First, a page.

A new reality seems to set in when you look into the mirror and discover your first gray hairs on your head. Finding those gray hairs doesn’t mean that from one day to next your beautiful colorful tresses will turn to a head full of gray – it is a gradual process and occurs when new hairs grow without color from the follicle. Although gray might make you look older, it has no significance on your age. You are as old as you feel!
Your enthnicity plays a role in determining when you will start to turn gray; Caucasions seem to begin graying in their mid 30’s, Asians in their late 30’s and African Americans in their mid 40’s. Look at your family history as well. Gray hair runs in the genes and if your parents or grandparents turned gray in their early 30’s, it is highly likely that you will too. Other factors that promote premature graying include smoking, poor diet, various medications and certain diseases such as autoimmune disease.
Hair stem cells create the hair and pigment known as melanin in the middle shaft of the hair, gives the hair its color. Melanin has two different pigment shades, namely dark (eumelanin) and light (phaeomelanin) which blend together to make up the wide range of hair colors. A single hair grows for two to seven years and then it falls out and is replaced by a new one. As you age, the production of melanin decreases and your head is finally replaced with new gray and eventually white hair.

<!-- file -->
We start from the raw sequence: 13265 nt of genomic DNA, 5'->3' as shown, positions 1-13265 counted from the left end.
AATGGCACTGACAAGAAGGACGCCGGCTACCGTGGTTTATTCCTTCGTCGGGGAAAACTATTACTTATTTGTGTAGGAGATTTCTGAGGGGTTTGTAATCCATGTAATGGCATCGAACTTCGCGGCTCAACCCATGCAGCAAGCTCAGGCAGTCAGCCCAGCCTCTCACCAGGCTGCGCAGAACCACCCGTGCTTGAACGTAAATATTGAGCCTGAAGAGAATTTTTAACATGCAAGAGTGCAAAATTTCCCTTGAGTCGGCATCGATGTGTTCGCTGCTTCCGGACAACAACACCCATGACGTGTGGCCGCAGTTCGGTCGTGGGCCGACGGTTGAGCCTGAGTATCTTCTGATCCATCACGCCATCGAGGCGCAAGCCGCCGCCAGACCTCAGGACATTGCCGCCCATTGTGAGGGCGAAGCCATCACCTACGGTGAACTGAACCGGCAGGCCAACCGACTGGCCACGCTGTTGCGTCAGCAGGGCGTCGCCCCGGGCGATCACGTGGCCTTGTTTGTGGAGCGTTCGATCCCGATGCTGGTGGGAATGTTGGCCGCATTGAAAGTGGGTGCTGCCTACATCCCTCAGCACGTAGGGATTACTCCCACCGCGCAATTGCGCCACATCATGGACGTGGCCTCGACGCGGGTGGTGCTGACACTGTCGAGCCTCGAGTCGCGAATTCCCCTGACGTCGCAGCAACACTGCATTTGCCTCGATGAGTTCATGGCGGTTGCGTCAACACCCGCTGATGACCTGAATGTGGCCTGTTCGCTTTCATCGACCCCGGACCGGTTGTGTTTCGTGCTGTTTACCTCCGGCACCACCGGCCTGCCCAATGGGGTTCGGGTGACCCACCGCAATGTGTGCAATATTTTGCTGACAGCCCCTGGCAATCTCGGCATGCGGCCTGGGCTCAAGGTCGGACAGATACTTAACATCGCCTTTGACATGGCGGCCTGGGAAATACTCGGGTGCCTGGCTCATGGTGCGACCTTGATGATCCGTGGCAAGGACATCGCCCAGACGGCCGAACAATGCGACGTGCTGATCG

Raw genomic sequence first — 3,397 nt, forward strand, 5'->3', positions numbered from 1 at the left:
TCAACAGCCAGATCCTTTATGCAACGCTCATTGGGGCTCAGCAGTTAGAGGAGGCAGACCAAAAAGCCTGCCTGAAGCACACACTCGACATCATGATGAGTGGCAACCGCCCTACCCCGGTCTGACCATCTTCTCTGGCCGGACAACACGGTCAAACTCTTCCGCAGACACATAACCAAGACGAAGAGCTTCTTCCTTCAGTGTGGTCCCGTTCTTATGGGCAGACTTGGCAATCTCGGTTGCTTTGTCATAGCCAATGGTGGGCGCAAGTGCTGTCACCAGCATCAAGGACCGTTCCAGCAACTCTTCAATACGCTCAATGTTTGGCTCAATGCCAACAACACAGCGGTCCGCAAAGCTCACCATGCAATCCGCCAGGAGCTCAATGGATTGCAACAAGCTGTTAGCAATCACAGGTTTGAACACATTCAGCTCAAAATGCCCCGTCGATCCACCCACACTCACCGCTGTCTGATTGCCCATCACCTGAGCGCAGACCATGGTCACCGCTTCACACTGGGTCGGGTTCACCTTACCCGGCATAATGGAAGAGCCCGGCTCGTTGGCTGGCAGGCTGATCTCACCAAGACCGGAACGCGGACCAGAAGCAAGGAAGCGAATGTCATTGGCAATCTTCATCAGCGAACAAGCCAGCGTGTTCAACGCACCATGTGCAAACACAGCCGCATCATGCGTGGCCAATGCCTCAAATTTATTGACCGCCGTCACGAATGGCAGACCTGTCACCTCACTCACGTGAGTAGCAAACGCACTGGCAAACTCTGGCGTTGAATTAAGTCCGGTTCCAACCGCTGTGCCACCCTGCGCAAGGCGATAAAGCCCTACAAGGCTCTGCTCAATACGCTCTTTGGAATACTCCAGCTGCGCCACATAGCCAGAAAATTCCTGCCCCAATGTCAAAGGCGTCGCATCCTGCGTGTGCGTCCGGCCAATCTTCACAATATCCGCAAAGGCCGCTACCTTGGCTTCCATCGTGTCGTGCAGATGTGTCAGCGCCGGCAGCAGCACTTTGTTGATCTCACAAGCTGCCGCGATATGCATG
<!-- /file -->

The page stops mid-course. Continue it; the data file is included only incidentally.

Your hair first starts to change color around the temples and the front of your head. So if you do not see any signs of gray in front, rest assured that there probably isn’t any gray hairs hiding at the back of your head either. Many parents quip that having teenagers in the house have caused their hair to turn gray. This misconception that stress causes gray hairs has been replaced with a new theory that stress alone will not cause graying, rather it can speed up the process in those individuals who are genetically disposed to it.
A study undertaken in 2012 comparing men and women of similar ages, found that men seemed to sport more gray hair than women, which can be reassuring as men don’t run to cover their gray as quickly as women do. Reaching for the tweezers may not be the answer to getting rid of the gray. Although there might be a chance that the new hair will grow back with your original color, continuous plucking could damage the hair follicle resulting in no new hair growth. Gray hair is definitely a better option than no hair at all!
Becoming gray is inevitable, it is just a matter of when. Taking care of your hair and maintaining a healthy diet and lifestyle may help in slowing down the aging and graying process. Today, gray is sported as a new look by many, however, if you are not ready for this option, dying your hair can continue to keep you looking young.